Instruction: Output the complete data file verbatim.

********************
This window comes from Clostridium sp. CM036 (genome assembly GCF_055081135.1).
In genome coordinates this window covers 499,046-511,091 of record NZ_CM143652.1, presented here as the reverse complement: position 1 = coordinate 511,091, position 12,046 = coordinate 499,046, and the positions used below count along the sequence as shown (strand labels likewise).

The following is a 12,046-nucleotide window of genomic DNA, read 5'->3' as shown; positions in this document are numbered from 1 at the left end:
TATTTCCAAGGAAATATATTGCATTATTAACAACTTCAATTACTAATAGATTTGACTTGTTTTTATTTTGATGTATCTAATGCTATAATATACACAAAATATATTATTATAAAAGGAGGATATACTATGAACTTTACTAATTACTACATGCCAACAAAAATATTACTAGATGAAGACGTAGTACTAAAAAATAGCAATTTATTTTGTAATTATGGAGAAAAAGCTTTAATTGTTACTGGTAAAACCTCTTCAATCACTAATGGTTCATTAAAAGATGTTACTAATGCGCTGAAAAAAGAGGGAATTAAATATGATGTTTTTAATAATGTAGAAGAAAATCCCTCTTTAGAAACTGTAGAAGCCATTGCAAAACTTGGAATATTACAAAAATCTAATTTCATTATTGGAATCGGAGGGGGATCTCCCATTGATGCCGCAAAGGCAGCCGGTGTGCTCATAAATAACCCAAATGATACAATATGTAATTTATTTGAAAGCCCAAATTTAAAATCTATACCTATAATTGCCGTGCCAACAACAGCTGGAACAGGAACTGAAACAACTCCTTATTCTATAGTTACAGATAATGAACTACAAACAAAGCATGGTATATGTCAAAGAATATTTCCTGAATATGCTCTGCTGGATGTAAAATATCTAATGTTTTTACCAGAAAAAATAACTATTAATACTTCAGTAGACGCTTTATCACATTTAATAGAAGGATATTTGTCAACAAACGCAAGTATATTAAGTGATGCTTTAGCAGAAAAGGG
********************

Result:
This window comes from Clostridium sp. CM036 (genome assembly GCF_055081135.1).
In genome coordinates this window covers 499,046-511,091 of record NZ_CM143652.1, presented here as the reverse complement: position 1 = coordinate 511,091, position 12,046 = coordinate 499,046, and the positions used below count along the sequence as shown (strand labels likewise).

The following is a 12,046-nucleotide window of genomic DNA, read 5'->3' as shown; positions in this document are numbered from 1 at the left end:
TATTTCCAAGGAAATATATTGCATTATTAACAACTTCAATTACTAATAGATTTGACTTGTTTTTATTTTGATGTATCTAATGCTATAATATACACAAAATATATTATTATAAAAGGAGGATATACTATGAACTTTACTAATTACTACATGCCAACAAAAATATTACTAGATGAAGACGTAGTACTAAAAAATAGCAATTTATTTTGTAATTATGGAGAAAAAGCTTTAATTGTTACTGGTAAAACCTCTTCAATCACTAATGGTTCATTAAAAGATGTTACTAATGCGCTGAAAAAAGAGGGAATTAAATATGATGTTTTTAATAATGTAGAAGAAAATCCCTCTTTAGAAACTGTAGAAGCCATTGCAAAACTTGGAATATTACAAAAATCTAATTTCATTATTGGAATCGGAGGGGGATCTCCCATTGATGCCGCAAAGGCAGCCGGTGTGCTCATAAATAACCCAAATGATACAATATGTAATTTATTTGAAAGCCCAAATTTAAAATCTATACCTATAATTGCCGTGCCAACAACAGCTGGAACAGGAACTGAAACAACTCCTTATTCTATAGTTACAGATAATGAACTACAAACAAAGCATGGTATATGTCAAAGAATATTTCCTGAATATGCTCTGCTGGATGTAAAATATCTAATGTTTTTACCAGAAAAAATAACTATTAATACTTCAGTAGACGCTTTATCACATTTAATAGAAGGATATTTGTCAACAAACGCAAGTATATTAAGTGATGCTTTAGCAGAAAAGGG